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Re: cross manual references in html manuals

From: Karl Berry
Subject: Re: cross manual references in html manuals
Date: Mon, 19 May 2003 18:42:37 -0400

Passing over the question of @ commands in node names, which I already
talked about, here are a few more thoughts:

    The manual name should only contain the following characters:
    [A-Za-z0-9-_/], / having a special meaning.

I don't think it's a critical point, but I don't think we actually need
to restrict manual names, at least not as far as html goes, since we can
easily escape any special characters in html.  (Info is another story,
but that's a whole different problem.)  In practice, I don't know of any
public manuals that use any "bizarre" characters in the @setfilename.

    and '.' is left as is. I think '.' should also be considered 
    special, and also the file names should not be related to html, 

Sorry, I don't understand either of these points.  How is . special?
How are the file names related to html?

    In the case of multiple nodes with the same file name, the software should 
    warn the user, and it is only required that the file leads to one of 
    these nodes. Thus some nodes may not be attainable.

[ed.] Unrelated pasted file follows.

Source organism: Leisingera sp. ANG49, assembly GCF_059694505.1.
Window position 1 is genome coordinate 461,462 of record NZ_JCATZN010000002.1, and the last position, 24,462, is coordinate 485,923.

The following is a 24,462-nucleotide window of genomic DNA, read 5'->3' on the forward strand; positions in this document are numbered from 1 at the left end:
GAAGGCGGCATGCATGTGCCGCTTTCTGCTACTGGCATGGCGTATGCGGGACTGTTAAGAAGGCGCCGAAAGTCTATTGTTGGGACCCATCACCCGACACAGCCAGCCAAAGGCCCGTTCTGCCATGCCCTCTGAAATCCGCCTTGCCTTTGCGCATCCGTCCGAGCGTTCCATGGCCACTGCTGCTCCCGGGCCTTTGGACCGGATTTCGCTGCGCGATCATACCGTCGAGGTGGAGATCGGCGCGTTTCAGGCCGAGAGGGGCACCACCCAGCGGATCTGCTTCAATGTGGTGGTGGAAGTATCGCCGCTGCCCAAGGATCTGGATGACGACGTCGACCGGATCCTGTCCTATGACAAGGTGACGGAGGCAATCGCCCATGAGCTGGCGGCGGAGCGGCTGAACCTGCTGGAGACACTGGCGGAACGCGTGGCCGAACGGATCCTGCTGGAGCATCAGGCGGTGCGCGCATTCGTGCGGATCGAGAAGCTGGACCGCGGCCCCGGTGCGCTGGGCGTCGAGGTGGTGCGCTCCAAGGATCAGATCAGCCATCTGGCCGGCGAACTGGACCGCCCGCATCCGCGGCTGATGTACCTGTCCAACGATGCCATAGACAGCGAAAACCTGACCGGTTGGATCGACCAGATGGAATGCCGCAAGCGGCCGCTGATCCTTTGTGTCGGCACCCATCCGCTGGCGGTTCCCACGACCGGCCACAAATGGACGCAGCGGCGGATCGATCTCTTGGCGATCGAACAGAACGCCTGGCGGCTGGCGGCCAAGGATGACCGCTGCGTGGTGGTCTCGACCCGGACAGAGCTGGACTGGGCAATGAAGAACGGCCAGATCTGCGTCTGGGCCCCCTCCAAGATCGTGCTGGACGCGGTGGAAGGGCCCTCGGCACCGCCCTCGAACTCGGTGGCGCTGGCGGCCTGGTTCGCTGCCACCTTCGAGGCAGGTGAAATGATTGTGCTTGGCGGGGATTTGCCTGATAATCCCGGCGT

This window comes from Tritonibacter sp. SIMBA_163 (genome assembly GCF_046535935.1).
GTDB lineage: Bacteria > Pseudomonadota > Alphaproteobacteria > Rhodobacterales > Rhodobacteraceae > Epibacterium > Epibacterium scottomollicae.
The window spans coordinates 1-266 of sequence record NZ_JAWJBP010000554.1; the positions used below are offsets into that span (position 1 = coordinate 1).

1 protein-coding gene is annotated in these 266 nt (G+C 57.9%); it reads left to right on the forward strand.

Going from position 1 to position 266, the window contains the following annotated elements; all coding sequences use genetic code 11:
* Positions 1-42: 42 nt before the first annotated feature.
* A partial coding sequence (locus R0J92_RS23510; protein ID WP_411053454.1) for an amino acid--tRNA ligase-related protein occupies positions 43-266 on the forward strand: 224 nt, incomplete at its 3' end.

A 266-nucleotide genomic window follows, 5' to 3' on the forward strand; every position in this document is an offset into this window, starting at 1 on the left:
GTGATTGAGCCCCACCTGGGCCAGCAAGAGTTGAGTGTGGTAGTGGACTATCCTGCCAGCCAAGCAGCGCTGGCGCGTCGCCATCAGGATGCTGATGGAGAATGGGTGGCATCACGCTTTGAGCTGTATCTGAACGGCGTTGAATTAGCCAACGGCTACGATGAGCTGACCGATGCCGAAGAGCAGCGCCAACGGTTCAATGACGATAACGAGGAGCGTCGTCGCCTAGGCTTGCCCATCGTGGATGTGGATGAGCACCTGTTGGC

I don't think this is going to be acceptable to the users.  They need to
be able to write any (valid) node names they want, for example, there
might be a node $foo and a node %foo, both mapping to -foo.  I think
we have to allow this -- because Top maps to index.html, and
`Index' is a common node, and win32 is not case-sensitive, so both Top
and Index nodes will end up in the file `index.html' (or `Index.html',
take your pick).

And, I think this is achievable, because Eli implemented it for
makeinfo.  We just generate an anchor for each node, as in (putting the
node name as the text of the anchor here is not functional, but anyway
Node:&nbsp;<a name="$foo">$foo</a>,
Node:&nbsp;<a name="%25foo">%foo</a>,

Then the references to the two nodes become -foo.html#$foo and
-foo.html#%25foo, respectively.  Do you see a problem with this?

It's somewhat annoying since the common case of no conflicts still has
to be handled the same way (foo.html#foo.html), making the xrefs more
verbose, but I don't see a way to handle that.

Thanks Patrice, it's very nice to see this written out so carefully.


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